Dim inColumns As System.Data.DataColumnCollection = inTable.Columns

For Each inColumn As DataColumn In inColumns
resultFields.Append(inColumn.ColumnName, _
TranslateType(inColumn.DataType), _
inColumn.MaxLength, _
ADODB.FieldAttributeEnum.adFldIsNullable, _
Nothing)
Next

result.Open(System.Reflection.Missing.Value _
, System.Reflection.Missing.Value _
, ADODB.CursorTypeEnum.adOpenStatic _
, ADODB.LockTypeEnum.adLockOptimistic)

For Each dr As DataRow In inTable.Rows
result.AddNew(System.Reflection.Missing.Value, _
System.Reflection.Missing.Value)

For columnIndex As Integer = 0 To inColumns.Count - 1
resultFields(columnIndex).Value = dr(columnIndex)
Next
Next

Return result
End Function



Shared Function TranslateType(ByVal columnType As Type) As ADODB.DataTypeEnum
Select Case columnType.UnderlyingSystemType.ToString()

'=============================================
'
'This is a VB conversion of the code found here:
'http://www.codeproject.com/cs/database/DataTableToRecordset.asp
'Please see the original link for a C# version and to read the
'original article.
'
'=============================================

Case "System.Boolean"
Return ADODB.DataTypeEnum.adBoolean

Case "System.Byte"
Return ADODB.DataTypeEnum.adUnsignedTinyInt

Case "System.Char"
Return ADODB.DataTypeEnum.adChar

Case "System.DateTime"
Return ADODB.DataTypeEnum.adDate

Case "System.Decimal"
Return ADODB.DataTypeEnum.adCurrency

Case "System.Double"
Return ADODB.DataTypeEnum.adDouble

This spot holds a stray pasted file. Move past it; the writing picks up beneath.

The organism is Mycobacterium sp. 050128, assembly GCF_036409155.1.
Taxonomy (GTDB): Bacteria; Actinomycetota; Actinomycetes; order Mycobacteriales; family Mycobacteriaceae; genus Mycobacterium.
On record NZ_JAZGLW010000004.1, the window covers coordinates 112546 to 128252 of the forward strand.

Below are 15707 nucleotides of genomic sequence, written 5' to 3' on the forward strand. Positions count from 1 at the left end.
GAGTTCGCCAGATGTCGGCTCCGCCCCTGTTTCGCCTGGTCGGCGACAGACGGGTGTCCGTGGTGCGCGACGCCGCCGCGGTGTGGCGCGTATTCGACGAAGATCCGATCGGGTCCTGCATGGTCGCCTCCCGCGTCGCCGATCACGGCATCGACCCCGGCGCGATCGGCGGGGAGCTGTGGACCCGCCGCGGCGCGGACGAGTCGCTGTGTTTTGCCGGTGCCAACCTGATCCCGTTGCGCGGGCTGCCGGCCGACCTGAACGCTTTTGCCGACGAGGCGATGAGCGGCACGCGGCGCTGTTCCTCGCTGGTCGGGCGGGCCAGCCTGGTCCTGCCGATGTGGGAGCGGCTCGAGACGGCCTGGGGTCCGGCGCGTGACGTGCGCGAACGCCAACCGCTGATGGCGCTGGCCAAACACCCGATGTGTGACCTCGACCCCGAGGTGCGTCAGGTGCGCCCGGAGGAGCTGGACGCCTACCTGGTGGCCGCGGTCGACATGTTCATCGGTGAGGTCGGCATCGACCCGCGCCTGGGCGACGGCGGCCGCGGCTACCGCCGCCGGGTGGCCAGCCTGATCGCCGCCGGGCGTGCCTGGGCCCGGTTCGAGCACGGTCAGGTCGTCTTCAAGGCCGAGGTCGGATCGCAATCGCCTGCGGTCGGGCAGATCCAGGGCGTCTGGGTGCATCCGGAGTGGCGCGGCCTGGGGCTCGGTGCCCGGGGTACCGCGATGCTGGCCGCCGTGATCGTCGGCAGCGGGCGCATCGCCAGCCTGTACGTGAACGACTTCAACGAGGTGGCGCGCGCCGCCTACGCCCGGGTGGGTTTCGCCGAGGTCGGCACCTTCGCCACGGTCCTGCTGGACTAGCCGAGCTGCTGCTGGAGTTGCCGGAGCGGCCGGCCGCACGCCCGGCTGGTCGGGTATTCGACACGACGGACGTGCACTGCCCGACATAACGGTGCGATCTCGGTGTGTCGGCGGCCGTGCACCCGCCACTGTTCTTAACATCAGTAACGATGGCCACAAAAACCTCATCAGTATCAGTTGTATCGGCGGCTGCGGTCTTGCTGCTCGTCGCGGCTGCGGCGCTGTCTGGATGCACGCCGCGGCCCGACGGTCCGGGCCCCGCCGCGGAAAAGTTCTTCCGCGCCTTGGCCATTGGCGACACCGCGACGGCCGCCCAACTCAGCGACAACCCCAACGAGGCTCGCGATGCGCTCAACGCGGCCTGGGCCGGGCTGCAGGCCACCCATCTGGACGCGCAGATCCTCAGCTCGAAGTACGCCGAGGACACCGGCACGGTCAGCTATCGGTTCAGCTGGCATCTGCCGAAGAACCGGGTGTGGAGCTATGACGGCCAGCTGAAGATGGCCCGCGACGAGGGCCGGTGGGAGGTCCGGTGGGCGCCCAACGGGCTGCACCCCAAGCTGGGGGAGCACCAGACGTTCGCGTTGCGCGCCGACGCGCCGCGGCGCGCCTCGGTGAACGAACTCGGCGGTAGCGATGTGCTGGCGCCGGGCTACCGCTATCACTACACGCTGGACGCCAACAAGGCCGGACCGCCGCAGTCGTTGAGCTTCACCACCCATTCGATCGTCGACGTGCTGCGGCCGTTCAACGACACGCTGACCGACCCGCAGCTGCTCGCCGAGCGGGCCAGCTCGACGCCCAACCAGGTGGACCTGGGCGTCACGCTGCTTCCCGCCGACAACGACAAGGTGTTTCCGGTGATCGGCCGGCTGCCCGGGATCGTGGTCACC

Case "System.Int16"
Return ADODB.DataTypeEnum.adSmallInt

Case "System.Int32"
Return ADODB.DataTypeEnum.adInteger

Case "System.Int64"
Return ADODB.DataTypeEnum.adBigInt

Case "System.SByte"
Return ADODB.DataTypeEnum.adTinyInt

Case "System.Single"
Return ADODB.DataTypeEnum.adSingle

Case "System.UInt16"
Return ADODB.DataTypeEnum.adUnsignedSmallInt

Case "System.UInt32"
Return ADODB.DataTypeEnum.adUnsignedInt

Case "System.UInt64"
Return ADODB.DataTypeEnum.adUnsignedBigInt

End Select

'Note Strings are not cased and will return here:
Return ADODB.DataTypeEnum.adVarChar

End Function


Public Shared Sub DataTableToRange(ByVal anchorCell As Excel.Range, _
ByVal tableToCopy As DataTable, _
Optional ByVal tableHeader As String = "")

If tableHeader <> "" Then
Try
anchorCell.Value = tableHeader
anchorCell = anchorCell.Offset(1, 0)
Catch ex As Exception
End Try
End If

Dim tableHeaderOffset As Integer = 0

For Each loopHeaders As DataColumn In tableToCopy.Columns
Try
anchorCell.Offset(0, tableHeaderOffset).Value = loopHeaders.ColumnName
Catch ex As Exception
End Try

tableHeaderOffset += 1

Next

anchorCell.Offset(1, 0).CopyFromRecordset(ConvertToRecordset(tableToCopy))

End Sub

End Class

The last function in this class is an interesting way to get information in Excel - certainly there are many other ways to get data into Excel from a DataTable without conversion to an ADO recordset. However, DataTableToRange is quick and easy with the conversion code written and ready-to-use.

Comments welcome! CM